UARB hearing likely to result in maintaining MODG council size, small changes in district boundaries

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GUYSBOROUGH – No in-person or written submissions were presented to the Nova Scotia Utility and Review Board (UARB) hearing on Aug. 25 regarding the Municipality of the District of Guysborough’s (MODG’s) application to confirm the number of councillors to be elected in the municipality.

According to the Municipal Government Act, municipalities must undertake a boundary review every eight years. The MODG has been moving through that process this winter and spring, hiring consulting agency Stantec to undertake the review, which included online surveys and public information sessions.

Following MODG’s acceptance in May of the Stantec review report and recommendation, which called for some changes to district boundaries but maintained the number of councillors (eight) on the MODG council, the municipality made its application to the UARB.

UARB member Roberta Clarke heard the MODG’s presentation, led by Stantec Senior Planner John Heseltine and MODG’s Deputy Chief Administrative Officer Shawn Andrews.

Heseltine presented the findings of the surveys, which resulted in a few changes to the municipal district boundaries, most notably the move of Durells Island from District 8 – the district that contains most of the former Town of Canso – to District 5, which is served by Deputy Warden Janet Peitzsche.

Following the presentation, Heseltine answered questions from Clarke and explained that, while the district boundary survey results showed more respondents favoured seven over eight districts, the survey on council size indicated a majority of respondents wanted eight or more councillors. The disparity between these two results, and the corresponding recommendation put forth by Stantec to maintain eight council seats, can be attributed to the much greater number of respondents to the number of councillors’ survey (143) in respect to the district boundary survey (69).

It was noted that all but one councillor, District 8’s Fin Armsworthy – the former Town of Canso – agreed with number of councillors and boundaries as set forward in the review.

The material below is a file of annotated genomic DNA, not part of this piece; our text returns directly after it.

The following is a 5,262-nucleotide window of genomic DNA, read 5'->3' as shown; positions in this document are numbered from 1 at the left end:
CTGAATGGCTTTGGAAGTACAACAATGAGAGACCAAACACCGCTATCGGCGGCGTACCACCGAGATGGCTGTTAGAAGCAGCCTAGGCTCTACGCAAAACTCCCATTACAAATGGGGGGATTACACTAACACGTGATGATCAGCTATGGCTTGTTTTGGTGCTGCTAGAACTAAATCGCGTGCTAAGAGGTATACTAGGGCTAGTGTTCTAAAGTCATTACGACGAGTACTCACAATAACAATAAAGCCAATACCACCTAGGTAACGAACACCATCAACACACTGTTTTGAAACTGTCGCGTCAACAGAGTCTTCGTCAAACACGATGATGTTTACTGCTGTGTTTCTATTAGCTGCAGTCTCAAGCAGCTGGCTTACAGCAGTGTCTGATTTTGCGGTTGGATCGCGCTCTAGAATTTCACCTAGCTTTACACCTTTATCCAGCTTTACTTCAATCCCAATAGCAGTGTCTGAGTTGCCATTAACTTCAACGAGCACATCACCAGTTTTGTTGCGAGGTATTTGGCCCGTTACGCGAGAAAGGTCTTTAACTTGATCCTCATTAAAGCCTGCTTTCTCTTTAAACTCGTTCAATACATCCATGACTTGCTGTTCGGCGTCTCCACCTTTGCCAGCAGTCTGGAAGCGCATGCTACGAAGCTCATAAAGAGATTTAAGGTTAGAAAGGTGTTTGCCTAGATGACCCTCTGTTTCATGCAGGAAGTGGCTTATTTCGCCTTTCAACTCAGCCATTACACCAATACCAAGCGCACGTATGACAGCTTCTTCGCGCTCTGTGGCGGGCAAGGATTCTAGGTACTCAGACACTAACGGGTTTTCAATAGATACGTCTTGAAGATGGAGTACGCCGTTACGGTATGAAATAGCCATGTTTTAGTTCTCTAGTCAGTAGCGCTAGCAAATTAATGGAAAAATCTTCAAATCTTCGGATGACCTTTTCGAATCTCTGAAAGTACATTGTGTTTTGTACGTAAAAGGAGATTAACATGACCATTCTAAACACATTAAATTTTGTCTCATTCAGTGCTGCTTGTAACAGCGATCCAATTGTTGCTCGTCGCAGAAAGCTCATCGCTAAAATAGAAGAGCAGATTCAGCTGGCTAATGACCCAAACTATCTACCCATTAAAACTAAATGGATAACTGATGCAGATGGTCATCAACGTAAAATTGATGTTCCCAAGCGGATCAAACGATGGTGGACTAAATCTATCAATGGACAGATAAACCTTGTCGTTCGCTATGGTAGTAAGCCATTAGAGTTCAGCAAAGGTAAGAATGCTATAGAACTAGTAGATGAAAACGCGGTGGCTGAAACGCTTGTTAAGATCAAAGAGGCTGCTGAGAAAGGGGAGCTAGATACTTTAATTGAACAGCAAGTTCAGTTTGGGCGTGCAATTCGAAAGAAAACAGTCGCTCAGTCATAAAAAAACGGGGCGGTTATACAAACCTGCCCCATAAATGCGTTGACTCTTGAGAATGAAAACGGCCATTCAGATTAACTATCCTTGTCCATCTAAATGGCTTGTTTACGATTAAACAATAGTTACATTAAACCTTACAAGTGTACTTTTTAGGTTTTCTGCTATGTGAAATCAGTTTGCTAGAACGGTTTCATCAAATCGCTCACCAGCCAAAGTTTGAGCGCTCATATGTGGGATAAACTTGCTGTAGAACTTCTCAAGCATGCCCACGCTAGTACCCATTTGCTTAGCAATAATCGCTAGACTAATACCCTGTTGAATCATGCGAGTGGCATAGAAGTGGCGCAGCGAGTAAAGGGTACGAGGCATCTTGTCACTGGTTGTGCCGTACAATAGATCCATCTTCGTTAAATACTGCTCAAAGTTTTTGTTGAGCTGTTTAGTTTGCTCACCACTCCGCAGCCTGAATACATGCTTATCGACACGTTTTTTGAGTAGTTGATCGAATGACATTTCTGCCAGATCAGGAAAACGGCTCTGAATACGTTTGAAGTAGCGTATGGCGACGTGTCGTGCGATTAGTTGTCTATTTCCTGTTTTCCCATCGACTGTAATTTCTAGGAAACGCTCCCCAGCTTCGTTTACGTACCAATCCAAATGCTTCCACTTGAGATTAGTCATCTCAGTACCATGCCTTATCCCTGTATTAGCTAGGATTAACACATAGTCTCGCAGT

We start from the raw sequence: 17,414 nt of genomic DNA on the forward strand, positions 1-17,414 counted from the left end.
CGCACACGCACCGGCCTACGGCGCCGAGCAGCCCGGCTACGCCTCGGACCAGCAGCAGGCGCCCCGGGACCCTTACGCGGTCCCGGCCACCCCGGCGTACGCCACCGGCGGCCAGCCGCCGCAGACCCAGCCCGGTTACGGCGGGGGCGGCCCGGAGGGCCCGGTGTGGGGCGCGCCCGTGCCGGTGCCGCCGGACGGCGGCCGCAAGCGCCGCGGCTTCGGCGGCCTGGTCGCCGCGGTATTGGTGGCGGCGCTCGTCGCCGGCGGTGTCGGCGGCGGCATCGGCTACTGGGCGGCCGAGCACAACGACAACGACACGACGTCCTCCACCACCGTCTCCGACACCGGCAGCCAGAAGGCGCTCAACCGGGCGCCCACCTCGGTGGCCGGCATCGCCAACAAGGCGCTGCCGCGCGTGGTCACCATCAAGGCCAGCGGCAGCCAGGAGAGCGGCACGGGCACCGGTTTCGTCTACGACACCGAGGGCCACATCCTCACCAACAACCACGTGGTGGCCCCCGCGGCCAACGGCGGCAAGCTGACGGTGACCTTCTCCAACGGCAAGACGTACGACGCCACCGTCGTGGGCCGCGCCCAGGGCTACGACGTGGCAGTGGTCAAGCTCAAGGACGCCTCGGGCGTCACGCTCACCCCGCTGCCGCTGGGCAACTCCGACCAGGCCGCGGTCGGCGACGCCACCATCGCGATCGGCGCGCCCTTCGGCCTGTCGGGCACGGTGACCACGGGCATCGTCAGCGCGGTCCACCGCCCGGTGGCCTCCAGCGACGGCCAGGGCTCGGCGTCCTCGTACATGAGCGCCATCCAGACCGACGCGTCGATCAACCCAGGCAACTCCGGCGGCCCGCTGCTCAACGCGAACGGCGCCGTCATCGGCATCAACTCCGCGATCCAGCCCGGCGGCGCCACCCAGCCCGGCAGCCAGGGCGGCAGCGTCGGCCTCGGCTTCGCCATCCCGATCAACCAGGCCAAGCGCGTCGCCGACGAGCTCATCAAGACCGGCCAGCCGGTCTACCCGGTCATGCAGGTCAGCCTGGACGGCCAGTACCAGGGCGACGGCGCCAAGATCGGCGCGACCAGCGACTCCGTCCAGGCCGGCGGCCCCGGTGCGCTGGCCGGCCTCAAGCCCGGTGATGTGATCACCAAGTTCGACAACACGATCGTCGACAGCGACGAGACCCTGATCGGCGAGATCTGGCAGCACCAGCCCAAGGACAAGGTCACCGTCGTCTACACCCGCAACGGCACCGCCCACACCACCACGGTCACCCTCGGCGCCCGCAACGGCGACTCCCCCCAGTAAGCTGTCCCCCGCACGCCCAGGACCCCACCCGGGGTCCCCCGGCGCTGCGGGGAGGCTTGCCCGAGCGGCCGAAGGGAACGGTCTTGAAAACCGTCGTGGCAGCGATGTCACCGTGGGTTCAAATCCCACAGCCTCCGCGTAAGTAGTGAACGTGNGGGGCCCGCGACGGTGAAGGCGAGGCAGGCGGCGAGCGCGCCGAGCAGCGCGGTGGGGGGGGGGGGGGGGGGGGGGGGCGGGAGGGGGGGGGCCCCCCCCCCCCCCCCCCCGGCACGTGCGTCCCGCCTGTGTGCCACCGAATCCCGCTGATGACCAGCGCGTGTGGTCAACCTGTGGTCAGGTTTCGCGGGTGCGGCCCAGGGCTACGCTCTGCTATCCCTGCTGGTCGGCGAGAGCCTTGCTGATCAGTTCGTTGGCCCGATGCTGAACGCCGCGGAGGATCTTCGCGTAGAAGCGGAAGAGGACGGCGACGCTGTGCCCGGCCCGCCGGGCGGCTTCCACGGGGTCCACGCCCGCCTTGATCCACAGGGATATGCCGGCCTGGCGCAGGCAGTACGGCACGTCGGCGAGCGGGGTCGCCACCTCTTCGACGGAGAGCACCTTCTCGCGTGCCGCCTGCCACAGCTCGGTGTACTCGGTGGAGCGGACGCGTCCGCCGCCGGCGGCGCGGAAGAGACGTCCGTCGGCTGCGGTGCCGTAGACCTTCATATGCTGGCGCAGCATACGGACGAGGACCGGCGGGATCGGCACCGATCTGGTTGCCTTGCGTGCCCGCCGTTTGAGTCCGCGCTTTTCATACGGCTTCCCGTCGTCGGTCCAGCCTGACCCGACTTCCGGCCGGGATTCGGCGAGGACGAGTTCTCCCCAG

Clarke asked Andrews if, in his opinion, a reduction of councillors would result in a savings for the municipality. He replied that, with the extra travel required for the remaining councillors, “In my opinion, it would be a wash.”

Regarding the possible change in district boundaries, Andrews told Clarke that any citizens affected would be notified on their tax bill and voter registration cards. The changes wouldn’t come into effect, if approved, until the next election in October 2024. Any changes to the tax bill, as in the example of moving from District 8 to District 5 – would not come into effect until the next election.

Clarke said she’d seen some information that questions had been raised about the maintenance of District 2, which was created in 1994 to represent a community of interest – the African Nova Scotian communities of Lincolnville, Sunnyville and Upper Big Tracadie – due to its small population size. She asked Andrews for his thoughts on the district.

Andrews said council and staff felt the creation and maintenance of District 2 was a great asset to the municipality.

After hearing about the importance of the designation of District 2, Clarke asked about representation of other distinct groups in the MODG, for example Acadians. Andrews replied that District 6, represented by Warden Vernon Pitts, naturally encompassed the Acadian communities.

Clarke welcomed Councillor Mary Desmond to speak of her experience and her district, District 2, the only designated African Nova Scotia municipal council seat in the province.

Councillor Desmond told the hearing, “I am very proud to be the councillor for District 2, the African Nova Scotian district, because our community has been underrepresented for years and the residents of our community are the descents of the Black Loyalist…I am very proud that the Municipality of the District of Guysborough made a special seat. I didn’t really realize how important it was until I became a councillor.”

Clarke asked Desmond if she had anything else to say about the application to maintain the status quo of eight councillors and Desmond said that council worked well together and, “If things are working well, why change it.”

Upon conclusion of the hearing, Clarke said she would reserve judgement at this time but anticipated the MODG’s application would be approved. A decision is expected in approximately one month’s time.

Lois Ann Dort, Local Journalism Initiative Reporter, Guysborough Journal